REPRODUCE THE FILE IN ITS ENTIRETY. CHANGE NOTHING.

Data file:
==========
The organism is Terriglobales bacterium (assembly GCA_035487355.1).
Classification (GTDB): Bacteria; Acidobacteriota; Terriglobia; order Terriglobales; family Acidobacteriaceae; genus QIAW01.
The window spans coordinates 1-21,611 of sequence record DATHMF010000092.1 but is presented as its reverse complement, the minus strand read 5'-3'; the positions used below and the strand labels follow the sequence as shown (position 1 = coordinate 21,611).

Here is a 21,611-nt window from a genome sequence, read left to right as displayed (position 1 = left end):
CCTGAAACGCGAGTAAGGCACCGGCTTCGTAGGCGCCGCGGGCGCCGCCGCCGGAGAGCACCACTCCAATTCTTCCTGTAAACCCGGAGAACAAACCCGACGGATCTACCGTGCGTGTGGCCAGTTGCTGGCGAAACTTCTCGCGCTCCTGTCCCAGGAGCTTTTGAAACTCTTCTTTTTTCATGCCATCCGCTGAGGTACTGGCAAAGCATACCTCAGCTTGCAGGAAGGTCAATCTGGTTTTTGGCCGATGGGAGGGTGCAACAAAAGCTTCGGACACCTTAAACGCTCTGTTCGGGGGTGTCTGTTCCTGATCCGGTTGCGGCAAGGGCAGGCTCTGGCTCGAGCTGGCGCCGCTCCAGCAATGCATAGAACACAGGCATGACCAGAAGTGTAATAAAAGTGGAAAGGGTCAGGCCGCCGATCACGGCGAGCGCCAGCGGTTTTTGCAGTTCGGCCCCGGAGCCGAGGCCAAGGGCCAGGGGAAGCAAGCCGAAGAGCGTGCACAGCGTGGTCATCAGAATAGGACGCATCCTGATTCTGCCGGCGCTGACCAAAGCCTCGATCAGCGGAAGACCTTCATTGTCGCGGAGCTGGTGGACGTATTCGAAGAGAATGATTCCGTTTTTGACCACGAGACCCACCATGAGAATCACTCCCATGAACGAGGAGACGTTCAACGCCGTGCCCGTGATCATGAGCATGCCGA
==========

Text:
The organism is Terriglobales bacterium (assembly GCA_035487355.1).
Classification (GTDB): Bacteria; Acidobacteriota; Terriglobia; order Terriglobales; family Acidobacteriaceae; genus QIAW01.
The window spans coordinates 1-21,611 of sequence record DATHMF010000092.1 but is presented as its reverse complement, the minus strand read 5'-3'; the positions used below and the strand labels follow the sequence as shown (position 1 = coordinate 21,611).

Here is a 21,611-nt window from a genome sequence, read left to right as displayed (position 1 = left end):
CCTGAAACGCGAGTAAGGCACCGGCTTCGTAGGCGCCGCGGGCGCCGCCGCCGGAGAGCACCACTCCAATTCTTCCTGTAAACCCGGAGAACAAACCCGACGGATCTACCGTGCGTGTGGCCAGTTGCTGGCGAAACTTCTCGCGCTCCTGTCCCAGGAGCTTTTGAAACTCTTCTTTTTTCATGCCATCCGCTGAGGTACTGGCAAAGCATACCTCAGCTTGCAGGAAGGTCAATCTGGTTTTTGGCCGATGGGAGGGTGCAACAAAAGCTTCGGACACCTTAAACGCTCTGTTCGGGGGTGTCTGTTCCTGATCCGGTTGCGGCAAGGGCAGGCTCTGGCTCGAGCTGGCGCCGCTCCAGCAATGCATAGAACACAGGCATGACCAGAAGTGTAATAAAAGTGGAAAGGGTCAGGCCGCCGATCACGGCGAGCGCCAGCGGTTTTTGCAGTTCGGCCCCGGAGCCGAGGCCAAGGGCCAGGGGAAGCAAGCCGAAGAGCGTGCACAGCGTGGTCATCAGAATAGGACGCATCCTGATTCTGCCGGCGCTGACCAAAGCCTCGATCAGCGGAAGACCTTCATTGTCGCGGAGCTGGTGGACGTATTCGAAGAGAATGATTCCGTTTTTGACCACGAGACCCACCATGAGAATCACTCCCATGAACGAGGAGACGTTCAACGCCGTGCCCGTGATCATGAGCATGCCGA